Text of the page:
Bulgaria hopes to attract visitors with vampire funeral trail
Bulgaria might soon rival its neighbour Romania when it comes to vampire tourism. Romania has long been a popular destination for the fans of Bram Stoker’s novel Dracula, who visit the famous Bran Castle in Transylvania that may have once housed Vlad Ţepeş (aka Dracula). But Bulgaria’s tourism officials are now hoping to promote this country’s sites that could be associated with so-called vampire funerals.
According to Balkan Insight, Bulgaria’s Minister of Tourism Nikolina Angelkova recently announced plans to promote the Roman archaeological site of Deultum, near the Black Sea Coast, where 17 skeletons of adolescents were discovered in 2004 nailed to their coffins. This pagan practice, which dates from the 4th century, was meant to prevent the dead from rising from their graves like vampires because of the belief that the souls of evil people remained in their bodies after their death. The officials have now proposed exhibiting these remains of what could be called the world’s largest vampire funeral in a big glass sarcophagus.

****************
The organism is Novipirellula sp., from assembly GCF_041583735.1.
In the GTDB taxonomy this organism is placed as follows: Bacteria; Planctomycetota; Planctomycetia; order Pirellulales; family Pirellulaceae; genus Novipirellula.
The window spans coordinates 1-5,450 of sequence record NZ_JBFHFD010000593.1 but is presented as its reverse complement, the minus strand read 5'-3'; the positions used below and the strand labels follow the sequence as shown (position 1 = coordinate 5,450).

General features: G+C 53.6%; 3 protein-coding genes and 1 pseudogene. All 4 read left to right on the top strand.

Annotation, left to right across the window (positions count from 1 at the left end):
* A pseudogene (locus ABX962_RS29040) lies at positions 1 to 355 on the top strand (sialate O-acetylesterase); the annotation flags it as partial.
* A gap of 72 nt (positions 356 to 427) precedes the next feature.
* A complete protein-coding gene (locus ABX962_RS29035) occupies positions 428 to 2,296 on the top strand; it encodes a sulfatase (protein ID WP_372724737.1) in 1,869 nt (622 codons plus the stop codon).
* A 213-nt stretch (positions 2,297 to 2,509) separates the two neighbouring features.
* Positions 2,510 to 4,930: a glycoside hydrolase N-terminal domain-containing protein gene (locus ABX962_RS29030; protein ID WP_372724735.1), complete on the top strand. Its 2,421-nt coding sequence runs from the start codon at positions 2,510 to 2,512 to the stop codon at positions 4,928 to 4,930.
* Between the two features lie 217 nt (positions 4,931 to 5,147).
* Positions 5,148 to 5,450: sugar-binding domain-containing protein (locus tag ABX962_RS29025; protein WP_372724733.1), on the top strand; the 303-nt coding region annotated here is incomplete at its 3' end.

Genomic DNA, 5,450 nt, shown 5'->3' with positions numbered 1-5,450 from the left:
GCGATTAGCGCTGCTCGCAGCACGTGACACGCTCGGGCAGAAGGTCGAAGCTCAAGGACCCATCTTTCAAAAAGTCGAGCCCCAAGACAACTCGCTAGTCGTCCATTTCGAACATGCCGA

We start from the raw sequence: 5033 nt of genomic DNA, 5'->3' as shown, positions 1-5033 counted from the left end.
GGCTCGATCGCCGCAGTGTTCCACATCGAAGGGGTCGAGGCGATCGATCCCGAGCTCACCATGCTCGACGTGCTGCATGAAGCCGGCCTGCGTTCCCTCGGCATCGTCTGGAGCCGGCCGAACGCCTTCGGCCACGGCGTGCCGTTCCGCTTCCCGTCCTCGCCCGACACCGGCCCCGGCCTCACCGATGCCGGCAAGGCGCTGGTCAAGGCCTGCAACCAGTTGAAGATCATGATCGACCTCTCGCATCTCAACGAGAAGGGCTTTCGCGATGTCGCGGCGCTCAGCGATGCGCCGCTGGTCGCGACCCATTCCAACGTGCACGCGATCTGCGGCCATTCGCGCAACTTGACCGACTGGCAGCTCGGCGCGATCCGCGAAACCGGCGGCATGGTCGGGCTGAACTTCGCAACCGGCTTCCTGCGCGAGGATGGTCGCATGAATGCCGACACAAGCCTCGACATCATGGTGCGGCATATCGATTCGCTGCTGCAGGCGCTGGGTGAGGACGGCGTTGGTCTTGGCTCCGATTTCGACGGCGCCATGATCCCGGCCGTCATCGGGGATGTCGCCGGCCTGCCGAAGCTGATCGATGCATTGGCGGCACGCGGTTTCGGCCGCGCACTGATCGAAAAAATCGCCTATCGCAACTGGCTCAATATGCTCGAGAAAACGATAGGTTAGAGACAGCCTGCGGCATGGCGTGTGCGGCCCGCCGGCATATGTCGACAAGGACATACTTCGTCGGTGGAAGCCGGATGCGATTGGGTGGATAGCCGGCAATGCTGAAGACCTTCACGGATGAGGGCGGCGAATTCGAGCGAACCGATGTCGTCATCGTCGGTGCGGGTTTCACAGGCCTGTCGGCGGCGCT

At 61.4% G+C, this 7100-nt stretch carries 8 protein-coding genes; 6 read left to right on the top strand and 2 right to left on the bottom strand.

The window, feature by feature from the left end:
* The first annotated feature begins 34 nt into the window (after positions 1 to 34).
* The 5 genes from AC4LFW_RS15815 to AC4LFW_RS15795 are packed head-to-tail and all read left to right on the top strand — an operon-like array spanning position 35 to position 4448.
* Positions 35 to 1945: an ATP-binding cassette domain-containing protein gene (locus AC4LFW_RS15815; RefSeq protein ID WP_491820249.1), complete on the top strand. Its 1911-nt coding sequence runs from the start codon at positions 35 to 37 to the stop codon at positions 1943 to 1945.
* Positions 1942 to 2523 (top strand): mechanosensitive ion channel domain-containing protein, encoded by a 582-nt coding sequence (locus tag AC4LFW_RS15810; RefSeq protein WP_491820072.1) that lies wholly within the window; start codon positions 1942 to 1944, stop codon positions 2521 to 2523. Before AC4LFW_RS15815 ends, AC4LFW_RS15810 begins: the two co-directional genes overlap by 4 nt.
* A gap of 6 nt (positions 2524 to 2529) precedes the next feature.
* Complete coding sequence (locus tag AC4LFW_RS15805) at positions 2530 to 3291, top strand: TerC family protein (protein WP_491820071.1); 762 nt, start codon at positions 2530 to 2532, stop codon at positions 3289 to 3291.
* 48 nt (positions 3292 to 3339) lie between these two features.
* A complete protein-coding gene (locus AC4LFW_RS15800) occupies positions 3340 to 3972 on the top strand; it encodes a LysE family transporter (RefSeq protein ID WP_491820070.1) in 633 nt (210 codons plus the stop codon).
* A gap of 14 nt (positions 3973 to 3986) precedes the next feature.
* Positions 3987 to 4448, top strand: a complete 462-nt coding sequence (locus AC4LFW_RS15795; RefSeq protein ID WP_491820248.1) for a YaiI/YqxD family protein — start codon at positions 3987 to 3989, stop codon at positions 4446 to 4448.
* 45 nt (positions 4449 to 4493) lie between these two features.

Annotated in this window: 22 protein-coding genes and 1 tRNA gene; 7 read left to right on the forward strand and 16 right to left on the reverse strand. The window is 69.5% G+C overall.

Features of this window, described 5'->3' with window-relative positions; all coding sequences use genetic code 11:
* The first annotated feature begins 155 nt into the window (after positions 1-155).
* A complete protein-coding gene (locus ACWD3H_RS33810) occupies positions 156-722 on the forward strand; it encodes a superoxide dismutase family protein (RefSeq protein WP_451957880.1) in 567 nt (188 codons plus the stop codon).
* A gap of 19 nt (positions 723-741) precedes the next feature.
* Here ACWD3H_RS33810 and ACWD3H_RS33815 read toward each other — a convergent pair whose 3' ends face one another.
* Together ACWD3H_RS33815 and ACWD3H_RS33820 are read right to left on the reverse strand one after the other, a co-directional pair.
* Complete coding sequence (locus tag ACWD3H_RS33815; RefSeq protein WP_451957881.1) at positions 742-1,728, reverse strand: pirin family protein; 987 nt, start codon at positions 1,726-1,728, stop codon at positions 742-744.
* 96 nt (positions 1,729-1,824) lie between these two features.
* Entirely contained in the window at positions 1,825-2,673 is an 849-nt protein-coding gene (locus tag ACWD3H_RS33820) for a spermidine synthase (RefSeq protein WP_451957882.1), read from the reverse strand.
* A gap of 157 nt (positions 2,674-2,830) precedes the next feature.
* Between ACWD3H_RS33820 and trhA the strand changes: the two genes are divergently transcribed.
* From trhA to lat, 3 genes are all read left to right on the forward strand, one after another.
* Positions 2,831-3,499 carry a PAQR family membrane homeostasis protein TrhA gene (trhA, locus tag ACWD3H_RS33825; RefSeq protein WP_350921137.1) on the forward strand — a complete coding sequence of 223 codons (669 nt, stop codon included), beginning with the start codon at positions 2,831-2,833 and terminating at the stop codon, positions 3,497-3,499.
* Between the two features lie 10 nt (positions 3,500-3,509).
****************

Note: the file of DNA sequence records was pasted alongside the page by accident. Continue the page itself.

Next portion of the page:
There have been similar archaeological findings across Bulgaria. Another town which could claim vampire connections is Sozopol (once called Apollonia), a popular resort on the Black Sea Coast with an attractive old town. In 2012 and 2013, two 700-year-old skeletons stabbed through the chest with an iron stake were discovered here, and nicknamed ‘the twin vampires of Sozopol’. Another was discovered in 2014 at the ancient Thracian site of Perperikon in the south of the country, close to the Greek border. Sozopol’s mayor is reportedly planning to set up a vampire trail between Sozopol and the Transylvanian town of Sighişoara.